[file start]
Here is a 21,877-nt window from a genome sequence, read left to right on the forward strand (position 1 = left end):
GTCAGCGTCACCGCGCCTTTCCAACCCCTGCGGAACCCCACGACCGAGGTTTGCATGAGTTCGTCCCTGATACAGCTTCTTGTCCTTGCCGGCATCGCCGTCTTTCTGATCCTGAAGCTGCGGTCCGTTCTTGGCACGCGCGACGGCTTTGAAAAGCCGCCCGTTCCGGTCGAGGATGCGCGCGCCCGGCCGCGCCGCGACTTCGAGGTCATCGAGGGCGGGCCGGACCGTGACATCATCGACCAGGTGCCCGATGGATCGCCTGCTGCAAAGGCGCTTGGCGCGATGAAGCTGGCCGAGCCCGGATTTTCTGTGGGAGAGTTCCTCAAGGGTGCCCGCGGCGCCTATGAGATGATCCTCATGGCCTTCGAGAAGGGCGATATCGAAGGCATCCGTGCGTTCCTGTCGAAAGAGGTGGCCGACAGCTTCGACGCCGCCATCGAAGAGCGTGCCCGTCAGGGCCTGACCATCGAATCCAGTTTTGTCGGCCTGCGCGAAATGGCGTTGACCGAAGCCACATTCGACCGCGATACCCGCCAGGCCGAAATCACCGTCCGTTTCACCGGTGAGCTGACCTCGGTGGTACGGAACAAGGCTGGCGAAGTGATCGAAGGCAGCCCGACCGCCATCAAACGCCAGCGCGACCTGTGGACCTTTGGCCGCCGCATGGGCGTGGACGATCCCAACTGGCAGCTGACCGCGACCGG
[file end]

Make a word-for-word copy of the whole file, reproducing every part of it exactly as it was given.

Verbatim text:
Here is a 21,877-nt window from a genome sequence, read left to right on the forward strand (position 1 = left end):
GTCAGCGTCACCGCGCCTTTCCAACCCCTGCGGAACCCCACGACCGAGGTTTGCATGAGTTCGTCCCTGATACAGCTTCTTGTCCTTGCCGGCATCGCCGTCTTTCTGATCCTGAAGCTGCGGTCCGTTCTTGGCACGCGCGACGGCTTTGAAAAGCCGCCCGTTCCGGTCGAGGATGCGCGCGCCCGGCCGCGCCGCGACTTCGAGGTCATCGAGGGCGGGCCGGACCGTGACATCATCGACCAGGTGCCCGATGGATCGCCTGCTGCAAAGGCGCTTGGCGCGATGAAGCTGGCCGAGCCCGGATTTTCTGTGGGAGAGTTCCTCAAGGGTGCCCGCGGCGCCTATGAGATGATCCTCATGGCCTTCGAGAAGGGCGATATCGAAGGCATCCGTGCGTTCCTGTCGAAAGAGGTGGCCGACAGCTTCGACGCCGCCATCGAAGAGCGTGCCCGTCAGGGCCTGACCATCGAATCCAGTTTTGTCGGCCTGCGCGAAATGGCGTTGACCGAAGCCACATTCGACCGCGATACCCGCCAGGCCGAAATCACCGTCCGTTTCACCGGTGAGCTGACCTCGGTGGTACGGAACAAGGCTGGCGAAGTGATCGAAGGCAGCCCGACCGCCATCAAACGCCAGCGCGACCTGTGGACCTTTGGCCGCCGCATGGGCGTGGACGATCCCAACTGGCAGCTGACCGCGACCGG